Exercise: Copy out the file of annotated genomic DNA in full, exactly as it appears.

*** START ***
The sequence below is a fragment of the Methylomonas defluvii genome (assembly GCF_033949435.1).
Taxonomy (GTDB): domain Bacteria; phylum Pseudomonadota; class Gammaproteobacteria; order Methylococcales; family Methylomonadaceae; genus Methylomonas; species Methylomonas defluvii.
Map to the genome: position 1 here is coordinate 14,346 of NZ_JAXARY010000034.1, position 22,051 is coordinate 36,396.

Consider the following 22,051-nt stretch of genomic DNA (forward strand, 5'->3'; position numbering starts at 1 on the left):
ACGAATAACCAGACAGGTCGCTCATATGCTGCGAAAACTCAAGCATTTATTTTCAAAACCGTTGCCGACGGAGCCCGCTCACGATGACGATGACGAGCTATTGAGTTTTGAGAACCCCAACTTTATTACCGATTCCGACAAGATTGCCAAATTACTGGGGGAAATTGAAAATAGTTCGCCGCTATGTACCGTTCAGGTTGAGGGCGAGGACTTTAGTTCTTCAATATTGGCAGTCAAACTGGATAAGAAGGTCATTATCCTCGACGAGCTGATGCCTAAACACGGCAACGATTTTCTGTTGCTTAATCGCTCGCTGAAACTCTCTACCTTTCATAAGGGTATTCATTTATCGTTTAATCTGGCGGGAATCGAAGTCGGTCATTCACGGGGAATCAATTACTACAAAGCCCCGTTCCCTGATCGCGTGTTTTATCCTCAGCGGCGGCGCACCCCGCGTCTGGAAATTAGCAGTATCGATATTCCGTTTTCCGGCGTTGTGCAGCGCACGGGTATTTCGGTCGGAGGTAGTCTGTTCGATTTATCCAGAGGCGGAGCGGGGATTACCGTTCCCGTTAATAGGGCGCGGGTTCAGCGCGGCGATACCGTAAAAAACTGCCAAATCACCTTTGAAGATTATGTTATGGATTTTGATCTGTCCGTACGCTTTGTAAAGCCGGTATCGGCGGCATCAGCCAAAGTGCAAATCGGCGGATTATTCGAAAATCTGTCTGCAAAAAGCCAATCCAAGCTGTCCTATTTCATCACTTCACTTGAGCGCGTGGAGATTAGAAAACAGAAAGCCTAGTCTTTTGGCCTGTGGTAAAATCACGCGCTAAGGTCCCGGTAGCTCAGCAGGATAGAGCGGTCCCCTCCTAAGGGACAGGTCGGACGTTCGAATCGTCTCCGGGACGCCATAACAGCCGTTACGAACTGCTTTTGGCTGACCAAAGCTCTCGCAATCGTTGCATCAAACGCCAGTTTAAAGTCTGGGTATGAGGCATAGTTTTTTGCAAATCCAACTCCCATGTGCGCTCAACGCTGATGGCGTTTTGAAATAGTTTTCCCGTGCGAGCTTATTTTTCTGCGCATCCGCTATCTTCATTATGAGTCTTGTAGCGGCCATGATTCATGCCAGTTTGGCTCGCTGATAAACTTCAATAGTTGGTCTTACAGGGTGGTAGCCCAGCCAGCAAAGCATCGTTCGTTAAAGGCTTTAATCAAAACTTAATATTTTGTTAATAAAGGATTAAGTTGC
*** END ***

The sequence below is a fragment of the Methylomonas defluvii genome (assembly GCF_033949435.1).
Taxonomy (GTDB): domain Bacteria; phylum Pseudomonadota; class Gammaproteobacteria; order Methylococcales; family Methylomonadaceae; genus Methylomonas; species Methylomonas defluvii.
Map to the genome: position 1 here is coordinate 14,346 of NZ_JAXARY010000034.1, position 22,051 is coordinate 36,396.

Consider the following 22,051-nt stretch of genomic DNA (forward strand, 5'->3'; position numbering starts at 1 on the left):
ACGAATAACCAGACAGGTCGCTCATATGCTGCGAAAACTCAAGCATTTATTTTCAAAACCGTTGCCGACGGAGCCCGCTCACGATGACGATGACGAGCTATTGAGTTTTGAGAACCCCAACTTTATTACCGATTCCGACAAGATTGCCAAATTACTGGGGGAAATTGAAAATAGTTCGCCGCTATGTACCGTTCAGGTTGAGGGCGAGGACTTTAGTTCTTCAATATTGGCAGTCAAACTGGATAAGAAGGTCATTATCCTCGACGAGCTGATGCCTAAACACGGCAACGATTTTCTGTTGCTTAATCGCTCGCTGAAACTCTCTACCTTTCATAAGGGTATTCATTTATCGTTTAATCTGGCGGGAATCGAAGTCGGTCATTCACGGGGAATCAATTACTACAAAGCCCCGTTCCCTGATCGCGTGTTTTATCCTCAGCGGCGGCGCACCCCGCGTCTGGAAATTAGCAGTATCGATATTCCGTTTTCCGGCGTTGTGCAGCGCACGGGTATTTCGGTCGGAGGTAGTCTGTTCGATTTATCCAGAGGCGGAGCGGGGATTACCGTTCCCGTTAATAGGGCGCGGGTTCAGCGCGGCGATACCGTAAAAAACTGCCAAATCACCTTTGAAGATTATGTTATGGATTTTGATCTGTCCGTACGCTTTGTAAAGCCGGTATCGGCGGCATCAGCCAAAGTGCAAATCGGCGGATTATTCGAAAATCTGTCTGCAAAAAGCCAATCCAAGCTGTCCTATTTCATCACTTCACTTGAGCGCGTGGAGATTAGAAAACAGAAAGCCTAGTCTTTTGGCCTGTGGTAAAATCACGCGCTAAGGTCCCGGTAGCTCAGCAGGATAGAGCGGTCCCCTCCTAAGGGACAGGTCGGACGTTCGAATCGTCTCCGGGACGCCATAACAGCCGTTACGAACTGCTTTTGGCTGACCAAAGCTCTCGCAATCGTTGCATCAAACGCCAGTTTAAAGTCTGGGTATGAGGCATAGTTTTTTGCAAATCCAACTCCCATGTGCGCTCAACGCTGATGGCGTTTTGAAATAGTTTTCCCGTGCGAGCTTATTTTTCTGCGCATCCGCTATCTTCATTATGAGTCTTGTAGCGGCCATGATTCATGCCAGTTTGGCTCGCTGATAAACTTCAATAGTTGGTCTTACAGGGTGGTAGCCCAGCCAGCAAAGCATCGTTCGTTAAAGGCTTTAATCAAAACTTAATATTTTGTTAATAAAGGATTAAGTTGC